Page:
Tool to identify the type of encryption/encoding applied to a message (more 200 ciphers/codes are detectable) in order to quickly decrypt/decode it.
Cipher Identifier - dCode
Tag(s) : Cryptography, Cryptanalysis, dCode
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To decrypt / decipher an encoded message, it is necessary to know the encryption used (or the encoding method, or the implemented cryptographic principle). Without knowing the technique chosen by the sender of the message, it is impossible to decrypt it (or decode it). Knowing the encryption (or encoding, or code) is therefore the first step to start the decryption (or decoding) process.
To recognize the type of encryption / encoding used to encrypt / encode a message, several cryptanalysis methods exist:
- frequency analysis: which characters of the message appear most often? in what proportion? which characters do not appear? This analysis can be carried out for all the characters (but often the letters A-Z and the numbers 0-9 allow to eliminate many methods of ciphers / coding). The analysis of bigrams or trigrams (or more generally group of letters) makes it possible to refine the cryptanalysis, the presence or absence of certain groups of letters are clues.
- the coincidence index: how random are the characters of the message? Intelligible messages (in English) tend to favor certain letters and do not use the E in the same way as the X (much rarer).
- signature search: certain ciphers / encodings have characteristic marks, a signature which makes it identifiable.
When the message is accompanied by clues, certain keywords can trigger results in the dCode search bar, feel free to use it as a complement.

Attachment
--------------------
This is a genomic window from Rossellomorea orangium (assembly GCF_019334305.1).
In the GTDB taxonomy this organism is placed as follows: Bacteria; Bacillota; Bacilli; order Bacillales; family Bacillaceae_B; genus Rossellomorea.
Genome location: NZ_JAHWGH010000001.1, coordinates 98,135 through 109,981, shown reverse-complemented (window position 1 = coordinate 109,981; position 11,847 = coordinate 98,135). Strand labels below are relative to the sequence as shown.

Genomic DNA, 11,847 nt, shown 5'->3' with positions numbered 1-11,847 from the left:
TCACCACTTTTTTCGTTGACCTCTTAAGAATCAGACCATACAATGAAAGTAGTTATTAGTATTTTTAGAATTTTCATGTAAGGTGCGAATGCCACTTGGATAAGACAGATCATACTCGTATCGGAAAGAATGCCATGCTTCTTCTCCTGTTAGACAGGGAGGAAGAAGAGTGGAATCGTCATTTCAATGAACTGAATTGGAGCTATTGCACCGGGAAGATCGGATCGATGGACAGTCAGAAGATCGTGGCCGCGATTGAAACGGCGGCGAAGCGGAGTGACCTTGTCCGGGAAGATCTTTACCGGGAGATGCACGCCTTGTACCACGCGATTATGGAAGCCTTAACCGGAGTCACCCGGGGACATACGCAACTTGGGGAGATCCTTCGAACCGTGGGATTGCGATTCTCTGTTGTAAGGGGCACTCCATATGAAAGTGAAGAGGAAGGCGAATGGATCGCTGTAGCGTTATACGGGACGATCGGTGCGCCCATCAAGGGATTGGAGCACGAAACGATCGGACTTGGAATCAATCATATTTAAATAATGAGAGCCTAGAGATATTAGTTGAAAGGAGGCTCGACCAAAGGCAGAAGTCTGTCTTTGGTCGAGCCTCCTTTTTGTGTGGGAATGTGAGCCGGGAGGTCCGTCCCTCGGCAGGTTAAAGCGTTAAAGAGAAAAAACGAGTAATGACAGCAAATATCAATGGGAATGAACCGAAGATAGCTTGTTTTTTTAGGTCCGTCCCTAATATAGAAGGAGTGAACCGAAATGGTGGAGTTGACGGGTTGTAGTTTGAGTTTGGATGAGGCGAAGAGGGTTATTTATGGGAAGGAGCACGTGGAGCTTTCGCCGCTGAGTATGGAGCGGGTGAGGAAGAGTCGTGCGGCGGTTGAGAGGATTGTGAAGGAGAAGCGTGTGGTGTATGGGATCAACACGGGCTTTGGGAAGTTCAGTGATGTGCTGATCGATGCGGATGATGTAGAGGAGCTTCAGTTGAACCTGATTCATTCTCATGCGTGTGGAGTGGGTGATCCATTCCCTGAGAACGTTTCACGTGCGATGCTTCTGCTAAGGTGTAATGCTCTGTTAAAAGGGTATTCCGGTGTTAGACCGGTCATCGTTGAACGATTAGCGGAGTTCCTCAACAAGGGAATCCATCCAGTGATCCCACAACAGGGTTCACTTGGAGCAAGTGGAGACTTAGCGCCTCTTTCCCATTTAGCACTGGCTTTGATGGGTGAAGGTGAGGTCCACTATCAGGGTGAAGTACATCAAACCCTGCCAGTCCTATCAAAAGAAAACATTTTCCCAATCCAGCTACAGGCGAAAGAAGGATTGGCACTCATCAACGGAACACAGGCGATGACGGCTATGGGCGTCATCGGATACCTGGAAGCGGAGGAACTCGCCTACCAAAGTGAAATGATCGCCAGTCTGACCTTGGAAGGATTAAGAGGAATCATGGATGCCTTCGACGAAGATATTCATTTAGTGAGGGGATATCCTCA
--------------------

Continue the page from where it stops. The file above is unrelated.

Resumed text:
Sometimes finds little or no relevant result, several reasons are possible:
- The message is too short: a message containing not enough characters does not allow a good frequency analysis to be performed. The possibilities become very numerous without a way to precisely identify the encryption.
- The message has a low entropy: it is composed of few distinct characters (a binary message containing only 0s and 1s has a low entropy). Furthermore, nearly all messages can be stored in binary, identifying the encryption precisely is difficult.
- The message is over-encrypted: several successive encodings / ciphers have been applied, the over-encryption tends to mask the characteristic signatures of the original encryption.
- The encryption used is recent: modern cryptography techniques are such that it is impossible to recognize an encrypted message from a random message, it is moreover by this that we recognize a good encryption. Identification is, in essence, difficult.
- The encryption used is very rare: dCode can detect nearly 200 different ciphers and continues to improve thanks to your feedback and messages, but it is not impossible that some ciphers are still missing.
Sometimes the algorithm (based on artificial intelligence and machine learning) tangled up with distinctive cipher signs and returns approximate results. Please contact us with your cipher message, the original message and the encryption method used so that we can teach the analyzer this encryption for future times. The more data there is, the more accurate the detection will be.